The Tennessee Conservative [By Kelly M. Jackson] –
Last week, a group of parents in Williamson County filed a petition to have 5 books that sit on middle and high school shelves removed due to their inclusion of what is, according to the law, arguably obscene content.
The reason these parents were forced to resort to such a measure, is because the policy utilized by Williamson County Schools, according to the petition, is inadequate and falls short of what is required in Tennessee law.
The Age Appropriate Materials Act of 2022 requires that materials that are made available in school libraries and in classrooms, be put through a procedure on a regular basis, and particularly when a qualified “stakeholder” raises an issue with any of those materials.
The law states that a board of education must formulate a policy that includes specific criteria in order for it to have the desired effect of the legislation. In this case, that effect ideally would be an audit of sorts of the material in a school library, and possibly classrooms, and locate and remove any material that is determined by a review as inappropriate.
Williamson County Schools does have a district policy it uses to evaluate the materials that are raised by concerned parents, however the petition filed in Williamson County Chancery Court, contends that, procedurally, it deviates from the legal standard put forth in the language of the statute, and therefore violates state law.
The current policy, Policy 4.403 falls short because while it designates what material standards must be met and who makes that evaluation, it fails to establish a procedure librarians and teachers are to follow to conduct the mandatory review the law requires for districts in the state to remain in compliance.
It is the procedure that is key to finding and removing the material that the law is concerned will expose school aged children to obscene materials. Without a procedure there would be no triggering event to remove the material.
At a June 19th board meeting of the Williamson County School Board, the board voted 8-2 to keep 5 books that were of concern to parents. This decision was based on the review of those materials by 2 independent boards chosen by the district. The board members themselves never reviewed the materials themselves, as the law requires.
The books, as demonstrated in the petition, include graphic descriptions of rape, promiscuous sexual behavior, deviant sexual behavior, abortion, contraception, drug use, and drunkenness.
The critics of the complaint level accusations of “book banning” but Representative Gino Bulso (R-D27-Brentwood), who is the attorney of record on the complaint, says that couldn’t be further from the truth.
He said, “No one is even contemplating that a book would be banned in a commercial setting or in a public library, or something of that nature. The only issue here is whether it’s appropriate to make these obscene materials available to children in middle school and high school.”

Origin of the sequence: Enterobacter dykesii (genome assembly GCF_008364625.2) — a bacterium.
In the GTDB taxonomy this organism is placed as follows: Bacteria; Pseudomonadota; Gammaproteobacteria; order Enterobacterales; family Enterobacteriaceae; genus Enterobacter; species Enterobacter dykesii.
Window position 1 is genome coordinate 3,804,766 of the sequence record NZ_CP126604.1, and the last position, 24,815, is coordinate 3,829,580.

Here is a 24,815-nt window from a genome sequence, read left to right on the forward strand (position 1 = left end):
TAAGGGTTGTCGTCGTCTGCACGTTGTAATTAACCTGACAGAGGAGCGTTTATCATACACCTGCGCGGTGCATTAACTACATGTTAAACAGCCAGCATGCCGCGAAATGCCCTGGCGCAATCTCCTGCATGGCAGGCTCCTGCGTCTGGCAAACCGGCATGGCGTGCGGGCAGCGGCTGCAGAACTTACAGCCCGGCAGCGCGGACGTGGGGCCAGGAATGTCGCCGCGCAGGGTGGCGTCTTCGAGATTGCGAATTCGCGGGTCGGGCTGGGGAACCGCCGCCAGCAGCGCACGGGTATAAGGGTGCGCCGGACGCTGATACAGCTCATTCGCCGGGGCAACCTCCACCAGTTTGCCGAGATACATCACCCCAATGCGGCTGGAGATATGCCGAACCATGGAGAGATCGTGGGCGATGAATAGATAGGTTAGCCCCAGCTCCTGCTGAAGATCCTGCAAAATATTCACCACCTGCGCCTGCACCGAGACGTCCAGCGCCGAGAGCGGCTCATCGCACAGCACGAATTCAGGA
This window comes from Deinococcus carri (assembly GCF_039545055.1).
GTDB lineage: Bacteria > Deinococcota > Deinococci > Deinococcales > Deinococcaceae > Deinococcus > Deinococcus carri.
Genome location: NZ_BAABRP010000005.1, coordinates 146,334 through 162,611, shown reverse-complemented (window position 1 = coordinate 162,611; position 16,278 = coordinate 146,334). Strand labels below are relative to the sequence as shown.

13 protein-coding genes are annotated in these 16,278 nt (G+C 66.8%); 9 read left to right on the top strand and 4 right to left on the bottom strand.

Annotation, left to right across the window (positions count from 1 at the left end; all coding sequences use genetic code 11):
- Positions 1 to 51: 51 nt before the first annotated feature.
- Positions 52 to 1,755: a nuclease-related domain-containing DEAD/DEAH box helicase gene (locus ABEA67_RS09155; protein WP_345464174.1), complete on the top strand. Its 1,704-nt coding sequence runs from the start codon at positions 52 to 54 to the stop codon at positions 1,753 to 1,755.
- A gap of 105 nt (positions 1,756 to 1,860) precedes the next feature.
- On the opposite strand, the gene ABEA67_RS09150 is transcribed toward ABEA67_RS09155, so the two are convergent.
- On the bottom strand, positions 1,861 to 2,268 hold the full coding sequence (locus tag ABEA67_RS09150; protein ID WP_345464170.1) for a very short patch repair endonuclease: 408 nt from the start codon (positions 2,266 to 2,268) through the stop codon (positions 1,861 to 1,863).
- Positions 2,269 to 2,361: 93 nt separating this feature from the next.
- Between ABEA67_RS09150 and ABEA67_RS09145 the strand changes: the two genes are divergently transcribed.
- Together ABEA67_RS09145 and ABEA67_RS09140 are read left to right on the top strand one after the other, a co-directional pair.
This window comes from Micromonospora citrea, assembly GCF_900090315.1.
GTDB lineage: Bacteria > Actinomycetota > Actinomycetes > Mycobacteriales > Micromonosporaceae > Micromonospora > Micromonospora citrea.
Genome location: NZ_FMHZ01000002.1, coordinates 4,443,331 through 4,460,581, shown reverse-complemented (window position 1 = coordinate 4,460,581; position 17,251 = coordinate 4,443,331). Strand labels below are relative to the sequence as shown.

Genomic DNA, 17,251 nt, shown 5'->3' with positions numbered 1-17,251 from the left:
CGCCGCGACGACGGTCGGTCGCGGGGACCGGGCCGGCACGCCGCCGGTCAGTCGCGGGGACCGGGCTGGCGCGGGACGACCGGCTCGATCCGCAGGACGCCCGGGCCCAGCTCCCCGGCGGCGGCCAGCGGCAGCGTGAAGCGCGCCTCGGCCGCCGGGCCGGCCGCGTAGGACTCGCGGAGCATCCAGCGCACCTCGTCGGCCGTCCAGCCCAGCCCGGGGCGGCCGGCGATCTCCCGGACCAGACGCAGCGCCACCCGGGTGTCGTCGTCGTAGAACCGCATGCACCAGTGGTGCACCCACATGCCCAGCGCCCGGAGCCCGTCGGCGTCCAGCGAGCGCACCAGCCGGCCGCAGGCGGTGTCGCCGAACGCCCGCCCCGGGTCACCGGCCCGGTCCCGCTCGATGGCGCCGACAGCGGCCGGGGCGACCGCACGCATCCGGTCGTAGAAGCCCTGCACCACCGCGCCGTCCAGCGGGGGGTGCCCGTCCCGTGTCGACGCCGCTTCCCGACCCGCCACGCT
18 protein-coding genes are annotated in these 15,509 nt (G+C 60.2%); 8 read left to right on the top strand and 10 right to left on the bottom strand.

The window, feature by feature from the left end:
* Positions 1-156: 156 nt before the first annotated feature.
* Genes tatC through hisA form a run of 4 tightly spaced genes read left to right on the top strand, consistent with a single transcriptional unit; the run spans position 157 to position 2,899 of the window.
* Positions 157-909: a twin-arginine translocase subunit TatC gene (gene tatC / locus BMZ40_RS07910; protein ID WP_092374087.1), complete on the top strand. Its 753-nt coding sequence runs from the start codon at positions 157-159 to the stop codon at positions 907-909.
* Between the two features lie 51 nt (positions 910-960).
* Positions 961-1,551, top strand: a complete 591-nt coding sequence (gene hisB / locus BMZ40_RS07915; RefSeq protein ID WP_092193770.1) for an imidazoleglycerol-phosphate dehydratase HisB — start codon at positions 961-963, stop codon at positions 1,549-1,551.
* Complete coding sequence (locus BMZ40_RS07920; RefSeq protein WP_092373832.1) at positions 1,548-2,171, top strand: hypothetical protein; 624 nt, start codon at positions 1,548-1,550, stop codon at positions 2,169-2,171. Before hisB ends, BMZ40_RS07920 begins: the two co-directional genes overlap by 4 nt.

Eric Welch said in a report at the time of the June meeting, that one parent alone was responsible for the original complaint against 4 of the 5 books in question, and that the complaint against the 5th book was from a person who had no connection to the district at all.
Mr. Welch’s defense in that report never denied that the material exists, and that underage students have access to it, or that he believes it’s appropriate for school children, just that there were only 2 people who had the courage to complain, and bring it to the attention of the board.
It is also worth mentioning, that there is no law or policy that prohibits the school librarians or principals from removing inappropriate material from the school library shelf, any time they see fit to do so.
In case parents are interested in the list of books that are named in the petition, you can find it below:
- “The Perks of Being a Wallflower” by Stephen Chbosky
- “Where the Crawdads Sing” by Delia Owens
- “Speak” by Laurie Halse Anderson
- “The Field Guide to the North American Teenager” by Ben Philippe
- “Extremely Loud and Incredibly Close” by Jonathan Safran
- “What Girls Are Made Of” by Elana K. Arnold
- “Leah on the Offbeat” by Becky Albertalli
- “Sold” by Patricia McCormick
- “Tricks” by Ellen Hopkins
- “Lucky” by Marissa Stapley
- “Yolo” by Lauren Myracle
- “Deogratias” by Jean-Philippe Stassen, which the lawsuit says is also available at Brentwood Middle School
The high schools where these books have been found are: Nolensville High School, Brentwood High School, Page High School, Ravenwood High School, and Summit High School.
About the Author: Kelly Jackson is a recent escapee from corporate America, and a California refugee to Tennessee. Christ follower, Wife and Mom of three amazing teenagers. She has a BA in Comm from Point Loma Nazarene University, and has a background in law enforcement and human resources. Since the summer of 2020, she has spent any and all free time in the trenches with local grassroots orgs, including Mom’s for Liberty Williamson County and Tennessee Stands as a core member. Outspoken advocate for parents rights, medical freedom, and individual liberty. Kelly can be reached at firstname.lastname@example.org.